4. It’s not something I would ever recommend. While it is not necessarily a waste of time, it is an inefficient use of time considering all the alternatives. If you want an easy way to draw better-looking graphics, mIRC Script and Q-BASIC are better alternatives, and even C# is beginner-friendly. If you want a simple no-cruft way to explore loops and logic, mIRC Script’s syntax is quite similar to C but the compiler is much more beginner-friendly and most of the environment is already prepared for you so all you have to do is open the code window and code. No main loops, terminal creation, key-scanning/reading, etc. If you want to learn more specifically about game programming rather than programming in general, modding a game is much more valuable. Terminal window coding in preparation of learning game programming is only a way to trim cruft and focus on more digestible bits here-and-there, but the problem is that it doesn’t serve any one dish better than the alternatives do. Even as a complete package, most alternatives trump it, as they overall offer basically everything terminal programming does and more. Modding will still hold your hand over looping and logic but also give you a more motivating experience related to actual games. It may not be useless, but there is no reason to ever do it. L. Spiro   I could not help but get a great amount of laughter out of this rubbish (sorry but that is what it is). Firstly, it is not inefficient. I guarantee that I can do far more at the terminal than you can in your GUI (talking IDE versus text editor for the moment) in a much quicker time, because I'm not limited by brain dead GUIs (e.g., Windows with - besides perhaps powershell was it ? - has basic command line power at best). But I understand this is not about IDE (which for me the only "IDE" I need is a text editor! That's all there is that is needed for experienced Unix [and/or its derivatives] programmers) so I'll avoid getting in to that. But you know what? I've used both and I have years of experience on both (I just happen to prefer Unix based OSs and that is MY preference).   You refer to it being time inefficient, yeah? Question for you: did you ever learn assembly? Fluently? If not then I suggest this: you can learn SOO much by doing assembly, even if you get into the basics (registers, bit ops, ...). Does it take more source code to write? Yes, at times, but you also gain so much knowledge and that includes binary (and obviously octal and hexadecimal) which is very useful for programmers. You also learn other very useful things that vastly improve your abilities (not least of you learn to appreciate portability and otherwise how different instruction sets and architectures can and are). And if you did learn it fluently I ask this: why? If you think console stuff is so inefficient (which is hilarious in and of itself, especially if you consider not just time writing but also testing play - you really think graphics will run faster than text output?) then why did you bother?   Next, mIRC scripts. First, scripting isn't the same thing as programming but never mind that part. The part that bothers me is you're referring to a single IRC client's API as learning to make graphics/whatever or even programming itself? Really? That is crazy. And further: better alternatives. I think anyone who writes "better alternatives" more or less loses much credibility, at least on the subject in question. No, you should use what works best for the environment and the person (and solution) in question. Better is relative. That's all there is to it. You might tell me C# is better than C or Windows is better than Unix but I already covered that and I'll add this: fine, you prefer Windows, others prefer Windows. Some prefer MacOS and others neither. But no one is wrong there. The only one thing that is wrong is someone telling you that "X is better than Y." and other BIASED claims. Yes, that's all it is: bias.   I also find it slightly amusing how you refer to 'terminal window', as if a terminal is only a (or simply 'a') 'window'. But I admit it: I am a stickler. So I'll forget that (and other points that a stickler would point out). What I won't skip however, is this: you know of MUDs? You know, originally text only games that had (and some MUDs still do) huge player bases? So you're saying programming those are inefficient? And no reason to do it? Hardly, with the right aptitude and a little bit of experience you can learn _a lot_! With even more experience (compared to a little) you can still learn a lot, perhaps more than those with only a little experience. On the subject of MUDs though, you do know that games like 'World of Warcraft' (far as I know it has millions of players? I think that is pretty successful, don't you think, especially on a subscription basis?) were at one point called 'graphical MUDs', right? The irony...   And in case anyone was doubting it: my view is that NO, it is not a waste of time UNLESS it is not something you're really in to. If you're fine learning only Visual Basic or other simple languages, scripted or not, or if you don't think programming is of use to you, then there is no reason to learn lower level languages let alone console based programming. I think the entire question, actually, is flawed. That is, anyone who suggests that it is or isn't a waste of time, is completely missing something. That something is this: everyone is different, everyone has different needs, wants and everyone has different interests, hobbies, etc. So how can you realistically suggest to someone they are wasting time when they are _learning_ and/or _exercising their brain_? It is a lot better (exercising brain, learning, ...) and far more productive than telling others that they're wasting their time/doing something that is useless. Incidentally, more or less the two are the same, don't you think? Same with no need: if there is no need yet you are doing it then you are essentially wasting your time. Yes, I'm a very literal thinker but that is exactly what it is. Any way, they could shoot back at you that YOU are wasting time (because you're only belittling them/telling them they're wasting time/etc. rather than bettering yourself) but you know what? They would be wasting their energy (much like I am now... but I was bored. Thanks for allowing me to not be bored so I can actually get to - yes, programming, at the console and a console based game in fact).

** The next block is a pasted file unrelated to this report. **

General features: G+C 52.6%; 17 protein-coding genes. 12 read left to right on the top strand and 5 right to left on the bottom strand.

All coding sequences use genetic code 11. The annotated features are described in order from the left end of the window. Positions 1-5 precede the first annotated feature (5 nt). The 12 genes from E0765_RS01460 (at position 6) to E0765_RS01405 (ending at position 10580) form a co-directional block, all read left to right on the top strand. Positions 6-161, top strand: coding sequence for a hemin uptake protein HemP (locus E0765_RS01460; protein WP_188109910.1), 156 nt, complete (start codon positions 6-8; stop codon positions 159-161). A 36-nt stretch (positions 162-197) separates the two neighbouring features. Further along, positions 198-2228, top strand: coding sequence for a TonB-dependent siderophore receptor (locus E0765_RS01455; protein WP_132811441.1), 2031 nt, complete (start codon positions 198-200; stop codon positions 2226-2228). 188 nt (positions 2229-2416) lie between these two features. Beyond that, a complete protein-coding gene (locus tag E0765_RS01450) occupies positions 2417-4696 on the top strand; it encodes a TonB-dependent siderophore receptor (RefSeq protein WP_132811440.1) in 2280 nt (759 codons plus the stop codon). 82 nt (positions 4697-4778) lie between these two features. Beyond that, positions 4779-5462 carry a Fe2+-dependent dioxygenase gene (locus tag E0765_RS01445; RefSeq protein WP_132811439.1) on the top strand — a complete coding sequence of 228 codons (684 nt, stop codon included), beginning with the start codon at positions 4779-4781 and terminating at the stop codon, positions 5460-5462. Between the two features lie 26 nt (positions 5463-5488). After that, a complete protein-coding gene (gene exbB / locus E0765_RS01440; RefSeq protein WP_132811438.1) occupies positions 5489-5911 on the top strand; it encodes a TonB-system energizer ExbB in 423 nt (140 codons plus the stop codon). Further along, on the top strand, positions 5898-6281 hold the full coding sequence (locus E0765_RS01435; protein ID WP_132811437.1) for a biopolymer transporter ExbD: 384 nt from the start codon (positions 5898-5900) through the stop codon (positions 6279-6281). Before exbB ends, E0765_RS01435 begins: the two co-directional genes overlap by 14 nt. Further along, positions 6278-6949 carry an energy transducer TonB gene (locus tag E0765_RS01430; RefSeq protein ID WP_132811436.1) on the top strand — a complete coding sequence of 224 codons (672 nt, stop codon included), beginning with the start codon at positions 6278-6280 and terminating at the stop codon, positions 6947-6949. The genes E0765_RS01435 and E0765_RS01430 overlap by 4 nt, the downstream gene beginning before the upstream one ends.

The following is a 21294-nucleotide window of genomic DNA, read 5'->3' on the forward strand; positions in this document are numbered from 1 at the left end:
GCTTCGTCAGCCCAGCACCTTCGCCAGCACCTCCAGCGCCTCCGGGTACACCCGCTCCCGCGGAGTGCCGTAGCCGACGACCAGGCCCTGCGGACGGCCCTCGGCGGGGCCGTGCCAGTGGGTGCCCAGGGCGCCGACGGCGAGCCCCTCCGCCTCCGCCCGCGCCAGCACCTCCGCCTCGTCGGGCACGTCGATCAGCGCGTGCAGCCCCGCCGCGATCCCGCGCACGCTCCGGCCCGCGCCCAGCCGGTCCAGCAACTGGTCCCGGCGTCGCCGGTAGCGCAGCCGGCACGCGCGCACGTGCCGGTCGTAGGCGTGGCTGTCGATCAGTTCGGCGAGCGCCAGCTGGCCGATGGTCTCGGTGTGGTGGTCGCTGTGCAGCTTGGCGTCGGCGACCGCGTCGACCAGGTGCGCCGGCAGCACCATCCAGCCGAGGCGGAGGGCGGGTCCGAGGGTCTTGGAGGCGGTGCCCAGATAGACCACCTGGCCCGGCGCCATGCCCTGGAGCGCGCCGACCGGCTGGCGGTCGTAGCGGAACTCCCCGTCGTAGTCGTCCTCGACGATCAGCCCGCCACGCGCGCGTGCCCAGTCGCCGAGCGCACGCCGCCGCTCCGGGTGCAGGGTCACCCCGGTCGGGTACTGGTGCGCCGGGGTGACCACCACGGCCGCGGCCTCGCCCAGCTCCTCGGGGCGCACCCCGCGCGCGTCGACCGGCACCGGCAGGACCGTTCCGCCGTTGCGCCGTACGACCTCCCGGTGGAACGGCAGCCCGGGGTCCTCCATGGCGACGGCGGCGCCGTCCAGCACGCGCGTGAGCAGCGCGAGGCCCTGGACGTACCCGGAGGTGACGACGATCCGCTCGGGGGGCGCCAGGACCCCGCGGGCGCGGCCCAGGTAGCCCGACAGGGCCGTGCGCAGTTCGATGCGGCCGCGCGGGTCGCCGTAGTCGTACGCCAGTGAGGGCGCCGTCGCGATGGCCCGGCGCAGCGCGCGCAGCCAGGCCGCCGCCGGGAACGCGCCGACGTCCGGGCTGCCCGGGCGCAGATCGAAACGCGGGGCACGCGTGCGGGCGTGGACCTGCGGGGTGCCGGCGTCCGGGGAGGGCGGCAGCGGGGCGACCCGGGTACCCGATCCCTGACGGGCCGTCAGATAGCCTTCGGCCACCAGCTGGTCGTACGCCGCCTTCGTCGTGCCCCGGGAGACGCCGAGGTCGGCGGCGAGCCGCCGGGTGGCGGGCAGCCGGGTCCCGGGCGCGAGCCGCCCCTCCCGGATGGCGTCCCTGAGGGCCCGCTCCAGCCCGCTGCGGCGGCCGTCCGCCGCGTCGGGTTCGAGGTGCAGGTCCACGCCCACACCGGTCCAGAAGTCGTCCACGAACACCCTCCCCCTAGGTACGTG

5. boonix